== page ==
It will give us to choose from a list the name of our access point

Enter the password of our access point

Wifi9.png

Enter the static IP of our device

Wifi10.png

Enter the network mask

Wifi11.png

Enter the Gateway of our access point

Wifi12.png

We'll get a message saying the configuration was successful.

Wifi13.png

4.3.5 Exit the Installer

To exit the installer go back to the main menu and press cancel.

Wifi14.png

4.4 Agent/Satellite Configuration

4.4.1 Agent

To install the agent select AGENT from the menu

Agente1.1.png

It will ask us the IP of the Pandora server that we want to point the agent to

Agente2.2.png

Now we enter the existing group in the server to which we want to add the agent

Agente3.3.png

4.4.2 Satellite

To install the satellite select SATELLITE from the menu

Satelite1.png

It will ask us the IP of the Pandora server that we want to point the agent to

Satelite2.png

Enter the range of the network we want to monitor along with its mask

Satelite3.png

Enter the community or list of SNMP communities of the devices in our network

Satelite4.png

Enter the user or list of users to make WMI queries to the computers on the network

Satelite5.png

5 Postinstallation

5.1 eHorus client Configuration

Edit the file /etc/ehorus/ehorus.conf and replace the "eh_user" token with your eHorus user. Decomment the password secret line and replace it with a password to access your agent from eHorus. Start the service with:

/etc/init.d/ehorus_agent_daemon start

Ehorus conf.png

5.2 Netflow Probe

Its operation is based on the use of several components:

  • A device with netflow compatibility, usually a switch or router type network hardware that generates information packets, or a netflow probe.
  • A netflow collector, which receives the packets generated by the previous device, storing and processing them. It is usually a tool or server with these capabilities.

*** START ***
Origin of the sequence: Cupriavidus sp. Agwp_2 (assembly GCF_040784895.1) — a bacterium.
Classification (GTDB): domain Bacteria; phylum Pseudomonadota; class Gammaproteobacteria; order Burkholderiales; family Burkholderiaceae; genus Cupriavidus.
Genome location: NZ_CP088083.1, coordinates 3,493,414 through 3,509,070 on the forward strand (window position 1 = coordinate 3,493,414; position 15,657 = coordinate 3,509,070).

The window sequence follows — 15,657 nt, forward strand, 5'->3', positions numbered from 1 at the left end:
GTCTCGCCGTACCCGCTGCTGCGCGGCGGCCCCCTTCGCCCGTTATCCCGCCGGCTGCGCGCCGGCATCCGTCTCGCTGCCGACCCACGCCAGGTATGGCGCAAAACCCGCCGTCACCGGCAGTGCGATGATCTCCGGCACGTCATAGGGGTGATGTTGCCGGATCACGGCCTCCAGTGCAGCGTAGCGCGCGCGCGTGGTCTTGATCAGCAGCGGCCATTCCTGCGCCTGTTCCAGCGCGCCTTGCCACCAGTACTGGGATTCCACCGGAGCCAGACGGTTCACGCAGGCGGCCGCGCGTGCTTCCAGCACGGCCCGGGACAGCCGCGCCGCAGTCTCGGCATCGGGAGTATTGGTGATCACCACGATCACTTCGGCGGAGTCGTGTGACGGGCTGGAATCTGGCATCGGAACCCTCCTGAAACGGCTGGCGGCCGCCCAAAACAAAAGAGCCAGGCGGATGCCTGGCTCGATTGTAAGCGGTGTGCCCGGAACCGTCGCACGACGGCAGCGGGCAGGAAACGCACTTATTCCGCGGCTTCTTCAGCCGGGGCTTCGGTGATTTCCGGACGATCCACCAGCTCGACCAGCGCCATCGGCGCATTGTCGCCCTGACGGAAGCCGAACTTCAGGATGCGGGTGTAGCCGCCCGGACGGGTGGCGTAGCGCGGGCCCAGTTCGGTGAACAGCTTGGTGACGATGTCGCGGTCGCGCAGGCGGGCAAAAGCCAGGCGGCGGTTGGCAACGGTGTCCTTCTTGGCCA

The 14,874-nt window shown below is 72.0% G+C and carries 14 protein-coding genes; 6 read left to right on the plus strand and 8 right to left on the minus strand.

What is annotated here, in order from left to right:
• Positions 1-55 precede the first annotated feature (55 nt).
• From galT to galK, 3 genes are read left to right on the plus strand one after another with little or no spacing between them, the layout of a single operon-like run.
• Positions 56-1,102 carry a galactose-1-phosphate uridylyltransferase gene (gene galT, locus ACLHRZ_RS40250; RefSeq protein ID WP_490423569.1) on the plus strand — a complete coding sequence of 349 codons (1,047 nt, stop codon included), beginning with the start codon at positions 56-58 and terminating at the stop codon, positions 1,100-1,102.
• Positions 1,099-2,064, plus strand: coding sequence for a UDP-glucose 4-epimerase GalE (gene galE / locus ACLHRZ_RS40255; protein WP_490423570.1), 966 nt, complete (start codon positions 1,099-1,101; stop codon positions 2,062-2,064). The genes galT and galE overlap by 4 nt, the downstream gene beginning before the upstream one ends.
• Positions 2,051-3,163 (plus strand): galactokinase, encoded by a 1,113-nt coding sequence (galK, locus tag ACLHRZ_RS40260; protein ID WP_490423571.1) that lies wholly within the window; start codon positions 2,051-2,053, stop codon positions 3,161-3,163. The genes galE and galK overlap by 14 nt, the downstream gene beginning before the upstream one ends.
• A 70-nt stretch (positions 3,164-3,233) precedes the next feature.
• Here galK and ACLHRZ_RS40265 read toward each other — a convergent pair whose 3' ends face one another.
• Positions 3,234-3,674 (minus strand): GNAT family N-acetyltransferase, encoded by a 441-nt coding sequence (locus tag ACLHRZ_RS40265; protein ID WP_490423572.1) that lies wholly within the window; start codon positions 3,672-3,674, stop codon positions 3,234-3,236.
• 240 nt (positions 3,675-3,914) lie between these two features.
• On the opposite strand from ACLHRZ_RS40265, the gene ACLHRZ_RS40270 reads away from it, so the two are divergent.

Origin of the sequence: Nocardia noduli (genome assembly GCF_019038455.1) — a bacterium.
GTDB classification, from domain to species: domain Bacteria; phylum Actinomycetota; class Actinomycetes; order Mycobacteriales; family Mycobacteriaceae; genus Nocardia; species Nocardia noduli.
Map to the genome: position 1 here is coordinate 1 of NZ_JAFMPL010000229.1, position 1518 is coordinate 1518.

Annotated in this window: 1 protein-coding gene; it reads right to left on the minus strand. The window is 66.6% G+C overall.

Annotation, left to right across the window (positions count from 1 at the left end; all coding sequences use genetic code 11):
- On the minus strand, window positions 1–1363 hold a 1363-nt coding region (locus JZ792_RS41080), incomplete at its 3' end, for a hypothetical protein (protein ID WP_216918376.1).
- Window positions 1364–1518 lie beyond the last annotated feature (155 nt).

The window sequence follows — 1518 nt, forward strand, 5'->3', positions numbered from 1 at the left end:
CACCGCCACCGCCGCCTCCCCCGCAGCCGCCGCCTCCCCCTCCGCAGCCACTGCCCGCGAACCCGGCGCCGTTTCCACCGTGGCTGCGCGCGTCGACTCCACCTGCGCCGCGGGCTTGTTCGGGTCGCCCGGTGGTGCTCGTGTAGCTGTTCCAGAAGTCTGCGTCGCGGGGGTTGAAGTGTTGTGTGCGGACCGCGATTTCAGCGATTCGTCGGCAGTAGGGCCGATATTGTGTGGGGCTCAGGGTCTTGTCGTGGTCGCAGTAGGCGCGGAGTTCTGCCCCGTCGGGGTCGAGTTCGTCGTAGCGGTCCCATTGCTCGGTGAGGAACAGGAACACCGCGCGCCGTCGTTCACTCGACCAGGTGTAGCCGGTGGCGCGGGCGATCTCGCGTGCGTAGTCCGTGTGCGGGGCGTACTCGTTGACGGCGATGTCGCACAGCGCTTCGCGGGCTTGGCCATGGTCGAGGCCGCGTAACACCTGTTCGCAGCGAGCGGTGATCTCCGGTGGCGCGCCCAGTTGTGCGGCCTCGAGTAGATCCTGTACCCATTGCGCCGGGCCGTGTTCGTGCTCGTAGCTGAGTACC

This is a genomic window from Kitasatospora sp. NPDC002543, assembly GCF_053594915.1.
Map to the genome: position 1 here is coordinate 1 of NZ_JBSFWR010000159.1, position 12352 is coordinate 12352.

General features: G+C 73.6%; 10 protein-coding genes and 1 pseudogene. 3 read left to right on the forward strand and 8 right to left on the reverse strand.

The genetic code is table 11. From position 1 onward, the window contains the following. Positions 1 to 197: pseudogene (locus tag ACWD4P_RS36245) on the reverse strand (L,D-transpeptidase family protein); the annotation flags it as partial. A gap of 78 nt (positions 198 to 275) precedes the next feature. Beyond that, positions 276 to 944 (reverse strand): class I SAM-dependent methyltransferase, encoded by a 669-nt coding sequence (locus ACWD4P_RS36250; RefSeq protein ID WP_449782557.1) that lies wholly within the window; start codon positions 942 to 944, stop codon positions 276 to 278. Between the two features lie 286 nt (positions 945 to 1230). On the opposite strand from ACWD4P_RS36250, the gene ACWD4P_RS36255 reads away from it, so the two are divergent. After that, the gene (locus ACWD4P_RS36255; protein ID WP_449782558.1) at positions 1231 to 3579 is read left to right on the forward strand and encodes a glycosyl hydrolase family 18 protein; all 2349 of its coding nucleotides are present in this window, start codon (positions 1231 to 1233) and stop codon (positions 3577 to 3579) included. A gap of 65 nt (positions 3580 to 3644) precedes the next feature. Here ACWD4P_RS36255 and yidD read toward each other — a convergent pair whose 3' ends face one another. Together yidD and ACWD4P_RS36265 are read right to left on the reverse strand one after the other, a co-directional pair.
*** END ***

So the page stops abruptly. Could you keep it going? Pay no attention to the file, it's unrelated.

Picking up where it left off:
Pandora FMS uses an OpenSource tool called nfcapd to process all the netflow traffic. This daemon is automatically launched by Pandora FMS server. This system stores the data in binary files, in a certain location. You must install nfcapd on your system before you can work with Netflow in Pandora. The default nfcapd daemon listens on port 9995/UDP by default, so you will need to consider this if you have firewalls to open this port and when configuring your Netflow probes.

Netflow architecture.png

5.2.1 Netflow Probe via software

If you do not have a Netflow router, but your traffic "passes" through a Linux system, you can install software that acts as a probe, and sends Netflow traffic information to the collector. In Linux there is a program called fprobe that captures the traffic and forwards it to a NetFlow server. With it you can generate Netflow traffic, from all network traffic passing through your interfaces.

First we must install fprobe:

apt-get install fprobe

It will ask us which interface we want to monitor and to which ip:port we want to send the information. In case you don't ask us, we'll have to run it with the following command:

/usr/sbin/fprobe -i <interfaz_monitorizar> -fip <ip_colector>:<puerto>

In the following example all traffic from the eth0 interface will be sent to the Netflow collector listening on the port 9995 de la IP 192.168.70.185:

/usr/sbin/fprobe -i eth0 -fip 192.168.70.185:9995

Once traffic is generated, you can view statistics of this traffic on the Netflow collector with the command:

nfdump -R /var/spool/pandora/data_in/netflow

Netflow must be enabled to be accessible from the Operation and Administration menus: Habilitar netflow

Once the Netflow is configured, it will be necessary to restart the Pandora FMS server to raise the nfcapd server. It must be properly installed before attempting to start it. Check the server logs for any questions.

5.2.2 Netflow Probe with Port Mirroring

Explained in the section: Netflow Port Mirroring